Much like today’s “garbled” Catholic faith, recently discovered 104 year-old letters to God prove to be nearly undecipherable.

They bent over their school desks, 104 years ago, putting pencils to paper.

Writing letters to God.

Onto paper the students poured thoughts and prayers they hoped would ascend, like so many curling wisps of smoke, into the skies above turn-of-the-century Buffalo.

Their writings would remain hidden from view for more than a century.

Now — long after the schoolchildren who wrote them grew old and went to their graves — the letters written by students at Corpus Christi School on Clark Street have been rediscovered.

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The little known story of Polish Catholicism in the United States

Not too long ago I received a copy of a history of the sixteen Polish parishes in Milwaukee. It is a tremendously moving story of how the poorest of the immigrants from Europe built the most spectacular churches, at incredible cost. The Basilica of St. Josaphat, most imposing of the structures, at one time boasted the second largest dome in the nation after the U.S. Capitol Building. The people who built it were the most despised of the European immigrants, taking dangerous and unsavory jobs no one else would take, huddled in crowded conditions. And yet the parishioners of that parish took out second mortgages on their homes, and contributed up to a year’s factory wages, in order to build the church to the glory of God.

It is said that when the Germans came to Milwaukee they built factories, and when the Polish came to Milwaukee they built churches. The church was at the very center of the life of the Polish community. And soon there were schools — grammar and high schools — and benevolent institutions, orphanages, and cultural organizations, including an opera company.

This is only Milwaukee. There are a dozen cities, mostly the Lake Cities — Chicago, Detroit, Buffalo — where more or less the same phenomenon occurred. And then a hundred other small towns and villages, from Texas to Nebraska to New England, where coal miners, farmers, and other working folk gave their best to the Church, which had been their spiritual home for a millennium.

In the nineteenth century, a great crisis erupted in the American Catholic Church. It centered around the issue of who would control the churches. Called the “Trustee Controversy,” the issue of church ownership was aggravated by the practice of the American Church hierarchy of removing Polish pastors from their immigrant flocks and imposing non-Poles as the leaders of those flocks. This was especially painful in a city like Milwaukee where the Church leadership was German; the Poles had immigrated from Prussia, fleeing German cultural oppression. (Poland had been partitioned a century before, between Prussia, Russia, and Austria, so no one came from Poland in “the Great Immigration” since that country did not exist.) The Poles were seen as fractious and quarrelsome, in America as in Europe; in other circumstances, this characteristic was lauded as “freedom-loving.” To wit, a fairly recent history of the Archdiocese of Milwaukee, commissioned by former Archbishop Rembert Weakland, describes them as “intractable.”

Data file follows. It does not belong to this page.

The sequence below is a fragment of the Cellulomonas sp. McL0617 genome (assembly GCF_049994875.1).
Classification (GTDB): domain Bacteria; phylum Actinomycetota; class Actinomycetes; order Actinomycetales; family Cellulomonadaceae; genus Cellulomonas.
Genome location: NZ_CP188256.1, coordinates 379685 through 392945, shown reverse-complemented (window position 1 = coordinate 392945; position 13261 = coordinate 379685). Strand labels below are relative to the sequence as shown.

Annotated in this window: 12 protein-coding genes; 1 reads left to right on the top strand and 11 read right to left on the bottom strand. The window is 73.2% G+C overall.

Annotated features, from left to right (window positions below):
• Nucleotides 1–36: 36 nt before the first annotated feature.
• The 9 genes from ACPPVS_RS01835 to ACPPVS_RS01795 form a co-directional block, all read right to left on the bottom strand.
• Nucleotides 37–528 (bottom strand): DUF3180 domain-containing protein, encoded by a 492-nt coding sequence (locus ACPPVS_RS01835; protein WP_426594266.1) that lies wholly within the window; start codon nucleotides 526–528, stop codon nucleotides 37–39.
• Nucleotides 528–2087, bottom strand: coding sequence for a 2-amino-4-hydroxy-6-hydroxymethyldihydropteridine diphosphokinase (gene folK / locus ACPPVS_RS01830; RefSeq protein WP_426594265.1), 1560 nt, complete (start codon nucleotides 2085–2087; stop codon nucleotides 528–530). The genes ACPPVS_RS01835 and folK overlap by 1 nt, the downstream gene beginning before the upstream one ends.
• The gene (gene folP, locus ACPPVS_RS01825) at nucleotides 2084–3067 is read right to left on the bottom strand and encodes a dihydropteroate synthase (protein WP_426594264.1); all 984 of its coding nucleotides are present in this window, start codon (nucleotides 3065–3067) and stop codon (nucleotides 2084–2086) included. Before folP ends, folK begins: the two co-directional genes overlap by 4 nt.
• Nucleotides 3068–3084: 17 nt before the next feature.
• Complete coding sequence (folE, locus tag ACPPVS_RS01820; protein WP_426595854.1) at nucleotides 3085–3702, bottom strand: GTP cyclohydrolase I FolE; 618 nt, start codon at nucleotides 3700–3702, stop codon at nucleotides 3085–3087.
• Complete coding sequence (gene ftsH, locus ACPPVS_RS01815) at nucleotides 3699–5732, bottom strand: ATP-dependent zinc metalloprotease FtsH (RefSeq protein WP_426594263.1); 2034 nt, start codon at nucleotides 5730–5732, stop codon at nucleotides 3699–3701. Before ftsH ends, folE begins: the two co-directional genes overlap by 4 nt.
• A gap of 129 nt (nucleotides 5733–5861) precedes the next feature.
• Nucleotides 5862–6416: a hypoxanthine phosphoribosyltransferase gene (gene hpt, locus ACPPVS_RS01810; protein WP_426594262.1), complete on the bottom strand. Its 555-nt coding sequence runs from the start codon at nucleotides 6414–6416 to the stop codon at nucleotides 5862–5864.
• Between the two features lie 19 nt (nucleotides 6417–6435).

The Poles, for their part, felt that, because by the 1920s they constituted twenty percent of the American Catholic Church, they should have at least some representation in the hierarchy. That representation was very late in coming, too late for the members of the Polish National Church, who had gone into schism by the turn of the nineteenth century.

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Submitted by Doria2

Reminding Us Who We Are

johnpaulwavenh.jpg

During a recent lecture, George Weigel, the noted Catholic writer, professor, and the official biographer of the late Pope John Paul II, briefly spoke about the Pope’s pivotal role in support of the Polish Labor Union “Solidarity” … which of course, led to the liberation of the Polish people, the eventual demolition of the Berlin Wall, the liberation of Eastern Europe, and a few years later … on August 15th … the Feast of the Assumption of the Blessed Virgin Mary … to the fall of the Soviet Union.

Mr. Weigel explained that when John Paul II addressed the Polish people (and indirectly, General Jaruzelski, who threatened to put down any rebellion, using force, if necessary) the Pontiff invoked the power of the Holy Spirit, and then he simply reminded the Polish people precisely WHO they WERE.

http://www.redcafe.net/1256343-post11.html

According to the site mentioned above: The Pope’s epic June 1979 pilgrimage to his homeland there were nine days on which the history of the 20th century pivoted. In those forty-some sermons, addresses, lectures, and impromptu remarks, the Pope told his fellow-countrymen, in so many words:

“You are not who they say you are.
Let me remind you who you are.”
“It is not possible to understand the history
of the Polish nation without Christ.”

By restoring to the Polish people their authentic history and culture, John Paul created a revolution of conscience that, fourteen months later, produced the nonviolent Solidarity resistance movement, a unique hybrid of workers and intellectuals – a “forest planed by aroused consciences,” as the Pope’s friend, the philosopher Jozef Tischner once put it.

And by restoring to his people a form of freedom and a fearlessness that communism could not reach, John Paul II set in motion the human dynamics that eventually led, over a decade, to what we know as the Revolution of 1989.

In this election year, when many of the the choices seem to be so limited and so uninspiring, it would be useful for each and every one of us to remember who we are … in Christ.

     George Weigel

Here’s a link to George Weigel’s blog:

http://georgeweigel.blogspot.com/